Conflict - Marriage & Relationship

Why we Avoid Conflict

Couples often avoid conflict in the early stages of relationship because the feeling of being in love is so delicious and it hides some of their obvious differences. When we’re in love, we feel like we agree on everything. Later, when conflict arises, many of us don’t have the skills to handle it so we avoid it. Or we try to deal with it and somehow the result feels so unsatisfying or counterproductive that we shut down. Unfortunately, the number one predictor of divorce in our culture is the habitual avoidance of conflict. Yet most couples avoid conflict because they are afraid it will cause divorce.

What if you knew how to fix it every time?

We believe that couples MUST learn to repair conflict skillfully because as two people living together over time, we’ll always bump into each other, and inevitably injure one another. What might it be like to be secure in the knowledge that no matter what happened you could always work it through? We believe this is possible and a worthy goal towards which to work as a loving couple.

What causes conflict in an intimate partnership?

Usually what we say is the issue isn’t the issue. Once we had a fight about how the dinner dishes should be cleaned up. Once we had a fight about where to go on vacation, what kind of car our son should have as his first car, how much money should be spent on a house. Sound familiar? Other topics are:

“You used that tone again!”
“What tone?”

“Why can you never be on time”?
“Who cares if we’re a little bit late”!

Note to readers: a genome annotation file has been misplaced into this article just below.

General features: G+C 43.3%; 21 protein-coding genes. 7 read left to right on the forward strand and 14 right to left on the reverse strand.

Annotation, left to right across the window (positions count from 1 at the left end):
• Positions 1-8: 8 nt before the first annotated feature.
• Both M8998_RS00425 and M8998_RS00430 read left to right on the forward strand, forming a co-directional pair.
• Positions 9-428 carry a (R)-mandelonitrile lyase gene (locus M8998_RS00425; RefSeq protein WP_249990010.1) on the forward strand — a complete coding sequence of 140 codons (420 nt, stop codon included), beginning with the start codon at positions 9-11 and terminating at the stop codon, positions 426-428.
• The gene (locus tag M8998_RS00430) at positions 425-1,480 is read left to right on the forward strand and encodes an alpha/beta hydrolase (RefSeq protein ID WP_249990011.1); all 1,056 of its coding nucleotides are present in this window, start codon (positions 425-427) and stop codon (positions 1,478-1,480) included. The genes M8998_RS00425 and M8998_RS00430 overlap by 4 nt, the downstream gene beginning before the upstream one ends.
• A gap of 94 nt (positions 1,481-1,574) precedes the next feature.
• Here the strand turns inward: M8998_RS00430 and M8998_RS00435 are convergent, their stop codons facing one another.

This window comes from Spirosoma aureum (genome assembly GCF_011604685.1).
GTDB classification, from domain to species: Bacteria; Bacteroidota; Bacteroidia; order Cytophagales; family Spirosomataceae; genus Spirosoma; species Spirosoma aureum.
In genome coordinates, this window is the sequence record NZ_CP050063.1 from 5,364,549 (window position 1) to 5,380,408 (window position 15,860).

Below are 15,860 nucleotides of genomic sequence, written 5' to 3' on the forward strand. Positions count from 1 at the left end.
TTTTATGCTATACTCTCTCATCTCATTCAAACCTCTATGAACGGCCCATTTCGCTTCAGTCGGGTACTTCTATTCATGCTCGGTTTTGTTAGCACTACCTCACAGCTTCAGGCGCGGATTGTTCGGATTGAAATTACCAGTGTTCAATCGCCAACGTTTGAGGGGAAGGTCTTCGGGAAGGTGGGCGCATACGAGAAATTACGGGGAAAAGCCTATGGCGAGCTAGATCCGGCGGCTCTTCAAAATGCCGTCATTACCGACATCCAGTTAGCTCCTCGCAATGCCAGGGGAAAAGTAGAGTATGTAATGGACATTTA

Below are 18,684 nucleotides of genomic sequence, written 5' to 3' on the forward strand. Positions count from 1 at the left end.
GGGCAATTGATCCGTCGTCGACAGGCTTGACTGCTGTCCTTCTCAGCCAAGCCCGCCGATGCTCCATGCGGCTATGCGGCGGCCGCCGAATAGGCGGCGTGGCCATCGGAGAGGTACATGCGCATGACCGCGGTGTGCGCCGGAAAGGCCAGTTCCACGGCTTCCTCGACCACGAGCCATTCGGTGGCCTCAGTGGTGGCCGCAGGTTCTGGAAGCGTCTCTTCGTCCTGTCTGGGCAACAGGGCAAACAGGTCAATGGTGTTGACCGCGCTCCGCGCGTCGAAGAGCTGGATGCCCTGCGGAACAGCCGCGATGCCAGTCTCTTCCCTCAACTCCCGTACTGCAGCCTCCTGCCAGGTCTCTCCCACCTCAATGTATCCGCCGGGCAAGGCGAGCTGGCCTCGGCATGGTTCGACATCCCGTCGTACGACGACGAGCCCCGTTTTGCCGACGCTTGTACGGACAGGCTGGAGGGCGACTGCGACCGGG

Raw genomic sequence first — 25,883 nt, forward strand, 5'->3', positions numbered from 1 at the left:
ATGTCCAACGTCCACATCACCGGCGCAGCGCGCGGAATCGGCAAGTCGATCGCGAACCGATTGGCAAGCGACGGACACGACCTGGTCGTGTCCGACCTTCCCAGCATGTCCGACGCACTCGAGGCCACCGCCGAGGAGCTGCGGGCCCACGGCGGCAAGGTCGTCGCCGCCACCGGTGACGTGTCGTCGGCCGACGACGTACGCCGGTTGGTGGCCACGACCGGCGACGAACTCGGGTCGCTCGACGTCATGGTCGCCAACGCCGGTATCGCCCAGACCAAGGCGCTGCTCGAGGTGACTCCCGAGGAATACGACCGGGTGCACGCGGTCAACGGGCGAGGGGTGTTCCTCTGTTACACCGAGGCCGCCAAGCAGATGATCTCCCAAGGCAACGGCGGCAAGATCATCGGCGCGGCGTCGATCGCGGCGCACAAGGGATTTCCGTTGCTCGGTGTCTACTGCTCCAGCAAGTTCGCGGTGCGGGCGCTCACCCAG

“I need more sex. You owe it to me”
“I owe you sex! WOW!”

“You said you would _______________ and you haven’t!”
“Stop nagging”.

And on and on and on.

Couples conflict is called the power struggle.

When partners take the position of “I’m right and you’re wrong” we call it a power struggle. Connection is ruptured, good will decreases, and anger and resentment increase. Chronic stress is often the result, which breeds more resentment, and often causes partners to give up. The end game is something like this: “He/she just can’t communicate; we fight all the time; I’m exhausted; I can’t go on like this.”

You can either be right or you can have a relationship

A win-lose interaction is lose-lose for your relationship. If one person feels like the loser and one, the winner, there will eventually be resentment, hurt and anger even if it is never spoken. If you take a position that both peoples’ perspectives are worth considering then you’ll come out of the power struggle and begin to understand each other. Understanding creates good will and connection. To be a happy couple that knows how to repair conflict doesn’t mean you will always agree, but it will mean you’ll stay connected. We call this the Intimate Team.

How does an Intimate Team deal with conflict?

1. You have the attitude that both people bring valid perspectives to the table. A good team believes that differing points of view, feelings and needs inform, and make the team better.